Usually, when Phoebe Bridgers talks about the moon, she sings in front of a group of crying fans (I am, admittedly, one of them) who utter the words “Moon Song” to her. But last week, she could be found talking about astronomy in a not heartbreaking context, while wearing star-inspired Chanel jewelry.
Standing under a crescent moon on a stage in Los Angeles, she presented the Yeah Yeah Yeahs, who were performing for Chanel guests at a dinner celebrating the launch of the 1932 jewelry collection, which is the second ever released by the brand. The crowd cheered, but the 18-karat Coco Crush earrings and bracelet adorning Bridgers’ earlobes and wrist were beautiful enough to bring tears (of jealousy).
It’s been 90 years since Gabrielle Chanel designed Bijoux de Diamants, the first fine jewelry collection in history. It was created three years after Black Thursday pushed the world into the Great Depression, and Chanel was determined to create something that could shine through the turmoil. The 50-piece collection was comprised of white and yellow diamonds set in platinum and yellow gold, with 22 pieces inspired by specific constellations. “Nothing better to forget the crisis than to feast on beautiful novelties,” she said of the collection. And so it seems fitting that in 2022, nearly three years after the entire world shut down for the pandemic, the fashion house she built would respond to our dark times with something so lavish.
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Like the original Bijoux de Diamants collection, the 1932 design revolves around three symbols: the comet, the moon and the sun. Chanel muses like Marion Cotillard, Lori Harvey, Greta Lee and Whitney Peak was present at the West Hollywood celebration and, like Bridgers, was also layered in pieces from the 1932 collection named after the cosmos.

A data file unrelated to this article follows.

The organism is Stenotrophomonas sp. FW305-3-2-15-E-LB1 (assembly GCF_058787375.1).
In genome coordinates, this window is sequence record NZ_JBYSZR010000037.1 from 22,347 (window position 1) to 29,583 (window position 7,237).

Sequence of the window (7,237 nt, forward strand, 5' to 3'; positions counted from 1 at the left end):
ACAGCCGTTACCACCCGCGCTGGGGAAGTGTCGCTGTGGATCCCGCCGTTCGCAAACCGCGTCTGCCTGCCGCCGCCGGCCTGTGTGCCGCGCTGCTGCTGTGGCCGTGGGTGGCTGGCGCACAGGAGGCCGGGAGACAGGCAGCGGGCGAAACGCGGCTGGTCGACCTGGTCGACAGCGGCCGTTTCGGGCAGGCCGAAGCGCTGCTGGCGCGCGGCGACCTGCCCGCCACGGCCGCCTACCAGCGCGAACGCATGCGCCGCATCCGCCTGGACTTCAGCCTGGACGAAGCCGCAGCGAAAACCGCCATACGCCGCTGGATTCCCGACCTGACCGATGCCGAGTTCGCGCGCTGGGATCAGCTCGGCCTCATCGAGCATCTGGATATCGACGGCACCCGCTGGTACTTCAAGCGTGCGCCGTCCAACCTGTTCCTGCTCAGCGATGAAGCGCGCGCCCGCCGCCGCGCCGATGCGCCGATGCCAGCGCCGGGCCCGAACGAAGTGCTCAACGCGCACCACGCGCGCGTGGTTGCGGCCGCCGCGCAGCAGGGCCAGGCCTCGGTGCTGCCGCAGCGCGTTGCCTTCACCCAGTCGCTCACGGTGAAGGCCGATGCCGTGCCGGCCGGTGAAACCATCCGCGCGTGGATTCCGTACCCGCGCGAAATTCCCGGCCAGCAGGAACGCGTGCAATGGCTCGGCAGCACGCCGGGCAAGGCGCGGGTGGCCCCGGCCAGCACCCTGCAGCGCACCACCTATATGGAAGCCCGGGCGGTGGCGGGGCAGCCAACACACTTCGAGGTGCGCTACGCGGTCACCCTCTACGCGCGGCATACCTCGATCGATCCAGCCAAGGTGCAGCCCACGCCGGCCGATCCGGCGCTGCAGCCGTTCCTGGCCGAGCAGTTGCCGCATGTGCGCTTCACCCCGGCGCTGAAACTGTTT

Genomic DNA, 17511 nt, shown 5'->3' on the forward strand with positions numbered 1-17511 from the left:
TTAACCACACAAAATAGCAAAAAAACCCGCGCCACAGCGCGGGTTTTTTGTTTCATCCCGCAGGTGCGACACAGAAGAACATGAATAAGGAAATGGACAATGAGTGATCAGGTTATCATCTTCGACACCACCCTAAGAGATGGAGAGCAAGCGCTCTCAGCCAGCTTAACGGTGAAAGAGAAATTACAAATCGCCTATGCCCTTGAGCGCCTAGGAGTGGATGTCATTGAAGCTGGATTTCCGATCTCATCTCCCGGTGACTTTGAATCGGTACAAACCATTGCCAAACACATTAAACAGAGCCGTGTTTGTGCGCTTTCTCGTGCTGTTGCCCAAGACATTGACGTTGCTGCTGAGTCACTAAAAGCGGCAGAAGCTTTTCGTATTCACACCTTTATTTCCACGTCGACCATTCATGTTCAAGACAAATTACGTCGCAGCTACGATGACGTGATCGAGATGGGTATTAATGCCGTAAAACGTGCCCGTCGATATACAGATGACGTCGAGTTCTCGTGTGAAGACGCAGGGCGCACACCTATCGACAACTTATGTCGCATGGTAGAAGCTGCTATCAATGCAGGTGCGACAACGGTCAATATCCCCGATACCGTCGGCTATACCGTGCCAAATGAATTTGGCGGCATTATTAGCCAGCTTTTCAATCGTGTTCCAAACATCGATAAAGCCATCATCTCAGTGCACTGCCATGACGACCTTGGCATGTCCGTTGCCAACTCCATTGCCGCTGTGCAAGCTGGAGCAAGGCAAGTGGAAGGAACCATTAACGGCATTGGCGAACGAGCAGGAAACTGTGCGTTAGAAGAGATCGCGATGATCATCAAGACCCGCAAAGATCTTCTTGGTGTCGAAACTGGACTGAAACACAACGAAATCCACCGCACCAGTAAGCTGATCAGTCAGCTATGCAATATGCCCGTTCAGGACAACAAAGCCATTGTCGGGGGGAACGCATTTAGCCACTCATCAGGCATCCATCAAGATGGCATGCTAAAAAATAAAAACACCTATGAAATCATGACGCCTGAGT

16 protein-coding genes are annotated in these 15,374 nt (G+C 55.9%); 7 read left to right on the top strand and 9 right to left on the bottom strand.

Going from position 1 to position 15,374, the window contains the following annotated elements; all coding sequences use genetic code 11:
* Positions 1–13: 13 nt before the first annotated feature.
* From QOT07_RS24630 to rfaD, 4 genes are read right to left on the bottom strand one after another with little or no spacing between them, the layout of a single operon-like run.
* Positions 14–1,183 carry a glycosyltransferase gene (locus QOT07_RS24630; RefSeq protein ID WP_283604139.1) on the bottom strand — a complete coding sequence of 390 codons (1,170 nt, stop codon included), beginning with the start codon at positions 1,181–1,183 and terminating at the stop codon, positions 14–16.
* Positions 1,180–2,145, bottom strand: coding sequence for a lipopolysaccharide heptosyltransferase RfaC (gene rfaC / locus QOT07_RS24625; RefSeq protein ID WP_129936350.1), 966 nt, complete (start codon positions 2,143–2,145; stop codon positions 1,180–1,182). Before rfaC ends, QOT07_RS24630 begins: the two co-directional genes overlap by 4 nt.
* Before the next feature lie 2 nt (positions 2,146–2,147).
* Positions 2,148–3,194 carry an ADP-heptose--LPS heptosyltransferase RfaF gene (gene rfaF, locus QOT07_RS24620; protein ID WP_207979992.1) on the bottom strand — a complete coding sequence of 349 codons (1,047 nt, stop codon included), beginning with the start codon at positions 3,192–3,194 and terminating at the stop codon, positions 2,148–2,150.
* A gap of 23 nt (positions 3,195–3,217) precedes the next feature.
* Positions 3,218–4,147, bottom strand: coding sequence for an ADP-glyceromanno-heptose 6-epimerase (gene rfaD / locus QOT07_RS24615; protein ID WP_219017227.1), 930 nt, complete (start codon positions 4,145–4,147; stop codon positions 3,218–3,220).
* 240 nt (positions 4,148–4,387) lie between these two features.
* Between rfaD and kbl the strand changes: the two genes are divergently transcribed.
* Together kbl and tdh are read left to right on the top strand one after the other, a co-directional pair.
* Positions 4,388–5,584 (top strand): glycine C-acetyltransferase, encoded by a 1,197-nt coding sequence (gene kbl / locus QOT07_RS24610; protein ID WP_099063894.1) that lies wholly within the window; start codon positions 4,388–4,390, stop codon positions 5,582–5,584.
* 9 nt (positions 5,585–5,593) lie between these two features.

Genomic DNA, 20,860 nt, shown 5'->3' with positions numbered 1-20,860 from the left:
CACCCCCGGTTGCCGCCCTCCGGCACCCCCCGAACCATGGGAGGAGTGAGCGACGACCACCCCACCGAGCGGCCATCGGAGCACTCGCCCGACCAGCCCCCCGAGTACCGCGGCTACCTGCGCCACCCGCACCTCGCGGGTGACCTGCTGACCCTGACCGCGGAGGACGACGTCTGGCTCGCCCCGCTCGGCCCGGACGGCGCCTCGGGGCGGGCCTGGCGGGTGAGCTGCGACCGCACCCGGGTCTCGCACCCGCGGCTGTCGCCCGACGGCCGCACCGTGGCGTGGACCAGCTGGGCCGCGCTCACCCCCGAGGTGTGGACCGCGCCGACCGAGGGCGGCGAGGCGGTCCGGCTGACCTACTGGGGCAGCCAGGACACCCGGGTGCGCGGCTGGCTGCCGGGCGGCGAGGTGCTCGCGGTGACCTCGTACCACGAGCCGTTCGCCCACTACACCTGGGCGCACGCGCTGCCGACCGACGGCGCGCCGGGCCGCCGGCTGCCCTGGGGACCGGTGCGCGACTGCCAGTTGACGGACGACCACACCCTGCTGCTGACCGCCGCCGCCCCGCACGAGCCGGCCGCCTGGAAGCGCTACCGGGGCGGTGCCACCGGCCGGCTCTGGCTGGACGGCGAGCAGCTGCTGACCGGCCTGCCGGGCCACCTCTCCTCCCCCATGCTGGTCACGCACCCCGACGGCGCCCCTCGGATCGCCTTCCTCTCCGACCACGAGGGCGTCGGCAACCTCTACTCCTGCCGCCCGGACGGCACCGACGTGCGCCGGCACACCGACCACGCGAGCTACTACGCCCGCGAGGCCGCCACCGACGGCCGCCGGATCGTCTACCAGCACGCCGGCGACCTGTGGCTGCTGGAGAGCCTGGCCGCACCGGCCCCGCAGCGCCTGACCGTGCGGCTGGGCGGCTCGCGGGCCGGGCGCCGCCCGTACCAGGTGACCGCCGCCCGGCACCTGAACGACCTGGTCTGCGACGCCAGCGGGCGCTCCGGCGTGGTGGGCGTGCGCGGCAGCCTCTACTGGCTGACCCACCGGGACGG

Singer Maggie Rogers, also a recent Harvard Divinity School graduate, wore five rings from the collection but said the 18-karat gold Comet shooting star ear cuff was her favourite. On the Chanel black carpet, Rogers mentioned how she felt a kinship with Gabrielle over her affinity for space: “[The cosmos] is something that has always resonated with me and is very apparent and present in my musical work.
Gossip Girl‘s Whitney Peak said the collection made her feel like a “superstar” before joking, “I feel like I shouldn’t be wearing it. I don’t know how they let me pulling like that! then tightening around his neck the Comète Couture necklace from 1932 in 18 carat gold and diamonds.
While the collection has 77 pieces, its flagship piece is the Allure Céleste necklace, with round diamonds, a deep blue oval sapphire and a weight of 55.5 carats. What makes it extraordinary is its ability to transform: the halos break off to become brooches, and the central row of diamonds becomes a bracelet, transforming the necklace into a shorter version. Thirteen other pieces from the 1932 collection also have the ability to similarly transform, allowing the wearer to create new diamond constellations around their wrists and neck.
Many pieces were made without a clasp, which Gabrielle Chanel openly disliked. “I hate clasps! I removed the clasps! Yet my jewelry can be transformed,” she declared in an interview in 1932 after the “Jewelry of Diamonds” exhibition. She strived to design pieces that provide flexibility for busy women with busy lives, and that don’t hinder their freedom. And as the bejeweled guests left their worries behind to dance under a canopy of baby’s breath, it was clear that the new 1932 collection stayed true to its vision.
Tara Gonzalez is the senior fashion editor of Harper’s Bazaar. Previously, she was style editor at In the stylefounding commercial publisher at Charm, and fashion editor at Coveter.